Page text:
Submitted to: Journal of Veterinary Diagnostic Investigation
Publication Type: Peer Reviewed Journal
Publication Acceptance Date: 11/3/2004
Publication Date: 1/20/2005
Citation: lHuntley, J., Whitlock, R., Bannantine, J.P., Stabel, J.R. 2005. Comparison of diagnostic detection methods for mycobacterium avium subsp. paratuberculosis from North American bison. Journal of Veterinary Diagnostic Investigation. 42(1):42-51.
Interpretive Summary: Johne's disease is a chronic, debilitating intestinal disorder in cattle,sheep and wild ruminants, characterized by diarrhea, reduced feed intake, weight loss and death. Animals usually become infected when they are young by ingesting feces containing the causative bacteria. However, symptoms of disease do not usually present themselves until the animals reach 3 to 5 years of age or even older. During this time the animal is infected and may be shedding the organism in its feces without showing any clinical signs of disease. In addition to reduced production by these animals through reduced milk production, they also present a potential infective threat to the rest of the herd. Johne's disease is difficult to diagnose and therefore to control. Development of accurate and sensitive diagnostic tests is essential for controlling the spread of this disease. In this paper, we present results from different types of tissue staining protocols to identify infected bison. Further, we compare these staining methods with a gene detection method. Results of this study suggest that the gene detection method is much more sensitive for identification of infected bison. Being able to accurately detect infected animals will help allay the spread of this disease in wildlife and domesticated animals.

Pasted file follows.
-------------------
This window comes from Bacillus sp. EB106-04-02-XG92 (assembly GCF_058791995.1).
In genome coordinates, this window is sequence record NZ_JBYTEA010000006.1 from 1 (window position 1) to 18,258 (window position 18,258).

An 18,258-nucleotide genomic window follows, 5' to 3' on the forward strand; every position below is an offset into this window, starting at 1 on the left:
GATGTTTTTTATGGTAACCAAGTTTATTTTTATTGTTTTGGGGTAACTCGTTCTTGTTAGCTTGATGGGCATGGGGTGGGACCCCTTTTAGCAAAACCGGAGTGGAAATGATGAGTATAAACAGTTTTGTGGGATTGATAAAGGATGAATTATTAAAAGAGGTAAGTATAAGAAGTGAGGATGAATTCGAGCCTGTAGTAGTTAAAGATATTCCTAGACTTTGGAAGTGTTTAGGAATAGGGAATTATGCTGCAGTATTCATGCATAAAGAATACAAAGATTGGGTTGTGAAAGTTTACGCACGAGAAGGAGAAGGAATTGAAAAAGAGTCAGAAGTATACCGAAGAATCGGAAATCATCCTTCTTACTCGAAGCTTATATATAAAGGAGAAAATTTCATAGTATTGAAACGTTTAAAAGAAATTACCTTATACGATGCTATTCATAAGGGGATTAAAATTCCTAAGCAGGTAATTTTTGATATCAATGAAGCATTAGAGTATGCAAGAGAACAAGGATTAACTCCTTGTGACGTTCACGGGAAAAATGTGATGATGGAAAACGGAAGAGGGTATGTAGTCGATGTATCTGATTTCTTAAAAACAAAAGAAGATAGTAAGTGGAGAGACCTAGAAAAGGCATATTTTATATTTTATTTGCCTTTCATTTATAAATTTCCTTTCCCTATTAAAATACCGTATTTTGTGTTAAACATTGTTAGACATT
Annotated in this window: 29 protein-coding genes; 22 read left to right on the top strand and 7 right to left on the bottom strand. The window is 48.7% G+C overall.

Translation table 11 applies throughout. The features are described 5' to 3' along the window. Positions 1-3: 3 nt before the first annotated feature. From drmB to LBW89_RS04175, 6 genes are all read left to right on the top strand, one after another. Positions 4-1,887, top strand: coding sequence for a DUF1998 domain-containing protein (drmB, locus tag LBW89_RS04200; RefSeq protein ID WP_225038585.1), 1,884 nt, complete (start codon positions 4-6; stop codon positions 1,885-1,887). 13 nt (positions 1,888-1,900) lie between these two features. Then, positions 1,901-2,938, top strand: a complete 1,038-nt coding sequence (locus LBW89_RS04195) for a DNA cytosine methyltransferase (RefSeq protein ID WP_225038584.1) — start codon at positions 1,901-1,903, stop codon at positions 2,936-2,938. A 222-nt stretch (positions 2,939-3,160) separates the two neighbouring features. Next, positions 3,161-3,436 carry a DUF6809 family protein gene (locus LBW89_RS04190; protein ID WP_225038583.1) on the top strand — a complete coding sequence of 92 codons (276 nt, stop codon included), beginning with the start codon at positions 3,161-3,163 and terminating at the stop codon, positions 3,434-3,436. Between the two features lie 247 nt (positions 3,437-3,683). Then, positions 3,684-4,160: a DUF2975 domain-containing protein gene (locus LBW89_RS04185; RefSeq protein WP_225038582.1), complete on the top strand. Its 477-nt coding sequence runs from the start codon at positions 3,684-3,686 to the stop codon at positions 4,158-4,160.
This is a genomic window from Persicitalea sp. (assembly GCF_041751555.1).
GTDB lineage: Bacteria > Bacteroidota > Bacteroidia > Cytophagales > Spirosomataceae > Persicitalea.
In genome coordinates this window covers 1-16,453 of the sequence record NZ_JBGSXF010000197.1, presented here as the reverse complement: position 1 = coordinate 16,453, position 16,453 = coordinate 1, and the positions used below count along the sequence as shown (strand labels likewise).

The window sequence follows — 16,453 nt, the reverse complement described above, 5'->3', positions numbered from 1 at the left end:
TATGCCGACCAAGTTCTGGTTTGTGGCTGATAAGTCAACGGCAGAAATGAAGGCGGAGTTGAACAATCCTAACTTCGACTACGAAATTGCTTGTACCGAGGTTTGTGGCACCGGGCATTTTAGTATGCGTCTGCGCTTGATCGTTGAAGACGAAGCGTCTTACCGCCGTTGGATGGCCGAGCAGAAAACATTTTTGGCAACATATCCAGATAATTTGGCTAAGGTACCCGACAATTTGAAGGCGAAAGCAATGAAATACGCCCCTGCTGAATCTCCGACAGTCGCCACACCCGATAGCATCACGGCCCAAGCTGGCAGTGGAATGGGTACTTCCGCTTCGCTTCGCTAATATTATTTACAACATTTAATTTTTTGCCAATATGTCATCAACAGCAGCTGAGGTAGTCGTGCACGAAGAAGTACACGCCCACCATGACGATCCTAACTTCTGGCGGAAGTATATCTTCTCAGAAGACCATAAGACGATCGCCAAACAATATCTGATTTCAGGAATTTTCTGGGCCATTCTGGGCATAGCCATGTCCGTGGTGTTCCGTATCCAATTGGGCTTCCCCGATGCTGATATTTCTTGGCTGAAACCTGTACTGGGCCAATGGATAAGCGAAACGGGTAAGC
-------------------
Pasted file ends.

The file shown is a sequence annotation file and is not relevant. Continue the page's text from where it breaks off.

Technical Abstract: Tissues were collected from 14 North American bison (Bison bison) that were suspected of having Johne's disease and analyzed for the presence of Mycobacterium avium subsp. paratuberculosis (M. paratuberculosis). Sections of ileum, ileal-cecal lymph node, and three sequential sections of jejunum with their associated mesenteric lymph nodes were taken from each animal. The tissues were processed for Ziehl-Neelsen acid-fast staining, auramine O/acridine orange fluorescent staining, immunohistochemical staining, and polymerase chain reaction (PCR) detection of M. paratuberculosis-specific DNA. The non-specific Ziehl-Neelsen and auramine O techniques identified infection in a relatively low percentage of animals. Ziehl-Neelsen staining identified 50% (7/14) of the animals and 21.4% (24/112) of the tissues as positive, whereas auramine O staining identified 35.7% (5/14) of the animals and 25% (28/112) of the tissues as positive. Immunohistochemical analyses of bison tissues, using anti-sera collected from rabbits immunized with four different preparations of M. paratuberculosis, identified a greater percentage of infected animals (ranging from 57 to 93%) and tissues (ranging from 28 to 46%). Tissue samples from the middle ileum were most frequently positive by all staining techniques. As a final diagnostic test, PCR amplification of the IS900 insertion sequence identified 100% (14/14) of the animals and 81.2% (91/112) of the tissues as positive. Collectively, these data indicate that DNA-based detection of M. paratuberculosis was more efficient than staining, identified all of the bison as positive, and detected the greatest number of positive tissues within each animal. Additionally, the sample preparation for PCR detection takes less time than the staining methods and PCR positive samples are easily identified.